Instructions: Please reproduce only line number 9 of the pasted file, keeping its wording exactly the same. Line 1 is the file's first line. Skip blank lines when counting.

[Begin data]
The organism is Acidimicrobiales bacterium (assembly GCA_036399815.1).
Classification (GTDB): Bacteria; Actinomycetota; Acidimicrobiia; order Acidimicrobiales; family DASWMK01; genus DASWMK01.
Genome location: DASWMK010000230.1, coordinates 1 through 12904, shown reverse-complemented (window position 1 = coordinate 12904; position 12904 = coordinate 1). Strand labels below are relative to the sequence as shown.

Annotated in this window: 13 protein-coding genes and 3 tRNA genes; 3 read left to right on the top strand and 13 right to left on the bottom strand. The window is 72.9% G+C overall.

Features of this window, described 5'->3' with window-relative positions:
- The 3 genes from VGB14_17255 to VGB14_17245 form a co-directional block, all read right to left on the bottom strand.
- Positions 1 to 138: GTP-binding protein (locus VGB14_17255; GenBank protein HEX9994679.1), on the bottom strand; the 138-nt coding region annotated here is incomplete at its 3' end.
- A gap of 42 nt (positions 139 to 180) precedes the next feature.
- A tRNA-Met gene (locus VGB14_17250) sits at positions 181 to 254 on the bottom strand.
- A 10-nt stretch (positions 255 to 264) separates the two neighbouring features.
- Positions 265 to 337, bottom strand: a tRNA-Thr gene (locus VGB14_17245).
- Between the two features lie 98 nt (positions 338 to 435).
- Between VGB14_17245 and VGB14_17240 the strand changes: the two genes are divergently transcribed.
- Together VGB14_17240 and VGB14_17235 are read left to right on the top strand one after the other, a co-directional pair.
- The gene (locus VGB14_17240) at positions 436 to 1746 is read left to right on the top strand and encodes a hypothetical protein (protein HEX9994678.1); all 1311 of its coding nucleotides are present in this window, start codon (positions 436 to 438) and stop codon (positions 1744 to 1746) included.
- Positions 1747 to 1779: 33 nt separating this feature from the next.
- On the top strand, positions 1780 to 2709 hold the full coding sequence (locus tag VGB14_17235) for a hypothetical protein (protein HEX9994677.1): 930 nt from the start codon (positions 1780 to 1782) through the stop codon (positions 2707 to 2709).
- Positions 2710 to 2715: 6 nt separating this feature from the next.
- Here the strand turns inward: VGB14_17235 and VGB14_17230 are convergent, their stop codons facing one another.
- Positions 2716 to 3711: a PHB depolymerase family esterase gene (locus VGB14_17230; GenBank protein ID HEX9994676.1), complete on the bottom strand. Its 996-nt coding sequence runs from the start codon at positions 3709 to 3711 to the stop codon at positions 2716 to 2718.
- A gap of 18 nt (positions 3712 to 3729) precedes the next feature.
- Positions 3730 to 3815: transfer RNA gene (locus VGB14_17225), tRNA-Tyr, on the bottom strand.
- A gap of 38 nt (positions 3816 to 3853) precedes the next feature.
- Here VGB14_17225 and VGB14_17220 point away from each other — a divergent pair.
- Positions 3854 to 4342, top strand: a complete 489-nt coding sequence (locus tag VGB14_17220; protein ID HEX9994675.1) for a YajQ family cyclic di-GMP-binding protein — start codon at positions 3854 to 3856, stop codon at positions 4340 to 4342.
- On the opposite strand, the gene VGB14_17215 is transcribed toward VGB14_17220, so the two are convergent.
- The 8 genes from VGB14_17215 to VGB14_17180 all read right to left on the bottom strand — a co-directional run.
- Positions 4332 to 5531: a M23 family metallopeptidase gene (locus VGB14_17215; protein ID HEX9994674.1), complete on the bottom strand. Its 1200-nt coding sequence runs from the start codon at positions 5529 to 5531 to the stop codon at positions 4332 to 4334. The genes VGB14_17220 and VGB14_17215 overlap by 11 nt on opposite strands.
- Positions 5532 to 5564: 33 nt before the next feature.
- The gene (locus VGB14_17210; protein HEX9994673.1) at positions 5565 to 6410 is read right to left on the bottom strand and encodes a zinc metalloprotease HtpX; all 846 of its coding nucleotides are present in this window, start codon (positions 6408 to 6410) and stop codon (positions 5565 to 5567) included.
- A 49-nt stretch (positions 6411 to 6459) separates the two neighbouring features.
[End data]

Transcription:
- A tRNA-Met gene (locus VGB14_17250) sits at positions 181 to 254 on the bottom strand.